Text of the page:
Celebrating LGBTQ+ students and staff for Pride 2022 – Part 2

Part Two Joshua and Abi

Joshua

UG, Mechanical and Electrical Engineering (MEng)

How do you identify?

Gay man

What does Pride mean to you?

To me, Pride is being true to who you are and loving yourself.

Have you been on a Pride march before and what are your memories?

I went on a Pride march back in 2019 in Birmingham. I remember the feeling of acceptance and just having fun and being able to celebrate with my friends

What does it mean to you to be part of the LGBTQ+ community?

I love having a sense of community and knowing that there will always be people out there who love and support each other.

And how important is it to study in such a diverse place?

I think it is important to study/work in a diverse place as it means that you can be true to yourself and not worry about the judgement of others

Abbi

Undergraduate Student Administrator, School of Management and Co-Chair, LGBT+ Staff Network

How do you identify?

I describe myself alternately as bisexual or queer, although sometimes I’ll use “gay” as shorthand – one of my favourite things about being part of the community is that a queer identity can be a wonderful, fluid thing!   

I’m the Co-Chair of the University’s LGBT+ Network and am so proud to be a part of that group of amazing people and everything they do. 

What does Pride mean to you?

Pride is inherently political to me – there’s no separating the two. Although I love the party and the festival and the messy fun of it all, the most important part of it for me is the fact that Pride is a protest, and the marches are a way of marking that.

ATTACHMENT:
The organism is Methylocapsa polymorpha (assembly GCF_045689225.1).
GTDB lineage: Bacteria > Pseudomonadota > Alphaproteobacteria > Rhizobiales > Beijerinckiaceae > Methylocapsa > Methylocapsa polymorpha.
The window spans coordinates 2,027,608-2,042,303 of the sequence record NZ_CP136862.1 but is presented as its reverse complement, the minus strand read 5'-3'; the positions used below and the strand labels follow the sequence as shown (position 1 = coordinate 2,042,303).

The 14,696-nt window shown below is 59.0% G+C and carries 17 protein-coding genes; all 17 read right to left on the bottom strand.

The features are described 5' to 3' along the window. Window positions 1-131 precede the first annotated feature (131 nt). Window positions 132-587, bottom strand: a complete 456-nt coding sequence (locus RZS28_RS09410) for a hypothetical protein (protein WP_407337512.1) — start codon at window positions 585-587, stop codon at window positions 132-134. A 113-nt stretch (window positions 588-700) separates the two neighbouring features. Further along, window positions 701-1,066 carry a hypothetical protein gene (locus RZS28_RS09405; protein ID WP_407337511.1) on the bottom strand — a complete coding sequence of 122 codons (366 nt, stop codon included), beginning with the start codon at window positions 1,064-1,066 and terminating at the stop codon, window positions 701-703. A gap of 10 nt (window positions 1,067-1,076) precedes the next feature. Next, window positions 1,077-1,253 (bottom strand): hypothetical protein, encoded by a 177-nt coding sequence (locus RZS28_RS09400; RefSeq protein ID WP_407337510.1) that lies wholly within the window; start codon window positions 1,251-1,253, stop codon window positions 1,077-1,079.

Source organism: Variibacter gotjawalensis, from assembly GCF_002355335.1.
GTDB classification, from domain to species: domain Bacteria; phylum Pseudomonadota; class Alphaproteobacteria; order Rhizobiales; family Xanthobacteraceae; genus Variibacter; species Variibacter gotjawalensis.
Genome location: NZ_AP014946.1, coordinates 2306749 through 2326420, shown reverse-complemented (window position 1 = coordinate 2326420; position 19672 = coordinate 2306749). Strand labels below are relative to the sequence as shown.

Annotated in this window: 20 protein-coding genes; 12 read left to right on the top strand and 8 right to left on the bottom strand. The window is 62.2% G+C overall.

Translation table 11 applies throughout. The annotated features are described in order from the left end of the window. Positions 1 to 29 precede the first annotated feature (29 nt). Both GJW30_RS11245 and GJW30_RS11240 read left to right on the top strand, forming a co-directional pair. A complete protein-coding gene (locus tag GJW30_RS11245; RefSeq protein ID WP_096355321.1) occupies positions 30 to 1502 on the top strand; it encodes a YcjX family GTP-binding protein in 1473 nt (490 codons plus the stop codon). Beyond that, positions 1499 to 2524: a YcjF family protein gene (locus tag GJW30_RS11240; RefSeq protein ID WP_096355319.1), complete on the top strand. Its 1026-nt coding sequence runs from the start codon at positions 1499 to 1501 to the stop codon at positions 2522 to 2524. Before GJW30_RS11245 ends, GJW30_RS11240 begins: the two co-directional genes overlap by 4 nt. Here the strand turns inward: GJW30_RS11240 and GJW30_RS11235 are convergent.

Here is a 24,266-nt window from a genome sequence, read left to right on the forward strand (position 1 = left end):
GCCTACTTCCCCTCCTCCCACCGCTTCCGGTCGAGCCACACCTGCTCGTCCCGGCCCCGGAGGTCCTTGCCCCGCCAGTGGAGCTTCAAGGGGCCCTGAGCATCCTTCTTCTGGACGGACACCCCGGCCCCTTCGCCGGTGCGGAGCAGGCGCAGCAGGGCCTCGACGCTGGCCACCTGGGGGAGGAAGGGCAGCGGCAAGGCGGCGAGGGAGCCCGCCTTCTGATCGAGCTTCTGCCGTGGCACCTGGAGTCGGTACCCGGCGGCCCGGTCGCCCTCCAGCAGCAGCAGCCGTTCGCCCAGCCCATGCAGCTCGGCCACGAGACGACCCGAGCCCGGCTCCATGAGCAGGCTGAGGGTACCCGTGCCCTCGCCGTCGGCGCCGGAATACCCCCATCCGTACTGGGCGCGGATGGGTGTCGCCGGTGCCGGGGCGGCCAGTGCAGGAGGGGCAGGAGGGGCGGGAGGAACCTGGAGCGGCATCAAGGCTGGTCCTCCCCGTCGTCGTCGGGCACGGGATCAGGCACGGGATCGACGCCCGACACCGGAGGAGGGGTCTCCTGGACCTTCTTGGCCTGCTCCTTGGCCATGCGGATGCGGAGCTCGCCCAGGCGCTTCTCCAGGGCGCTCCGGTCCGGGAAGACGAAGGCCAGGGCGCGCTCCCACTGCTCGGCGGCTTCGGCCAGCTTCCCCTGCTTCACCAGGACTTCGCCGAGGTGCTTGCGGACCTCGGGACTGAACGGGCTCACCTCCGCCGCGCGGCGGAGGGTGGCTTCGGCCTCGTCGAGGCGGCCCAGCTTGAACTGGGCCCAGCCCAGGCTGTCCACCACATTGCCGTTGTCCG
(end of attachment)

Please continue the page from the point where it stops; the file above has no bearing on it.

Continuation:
Pride for me is a connection to LGBTQ+ folk throughout the ages, and community, and resilience in the face of oppression, and power, and joy and love. It’s a belonging to the huge history of different people who are part of our community and have paved the way for us to march today.  

And I’m really excited to teach my little one about the people who paved the way for us to march together this year – and then to take him to the drag storytime on the Downs afterwards! 

Can you tell me about your very first Pride march?

I grew up in a very small town in the middle of nowhere, so my first Pride was actually the first ever Exeter Pride in 2009, when I went to university. I was so excited to go and so scared I wouldn’t fit in, but I had an absolute blast.  

I actually went with the woman who is now my wife, long before we became a couple! I vaguely remember a hot, sweaty march, and holding up a giant flag, and then wandering around stalls feeling overwhelmed and exhilarated and like I’d finally found somewhere to belong.  

For me, that was a wake up call that being queer was not something I wanted to ignore – it was an intrinsic part of me, and a beautiful part of me, and it informed everything about me. And that it was possible to be out, and proud, and for that to be a brilliant, exciting thing. (I think I went home and immediately googled Marsha P. Johnson after seeing her on a poster!) 

 

 

 

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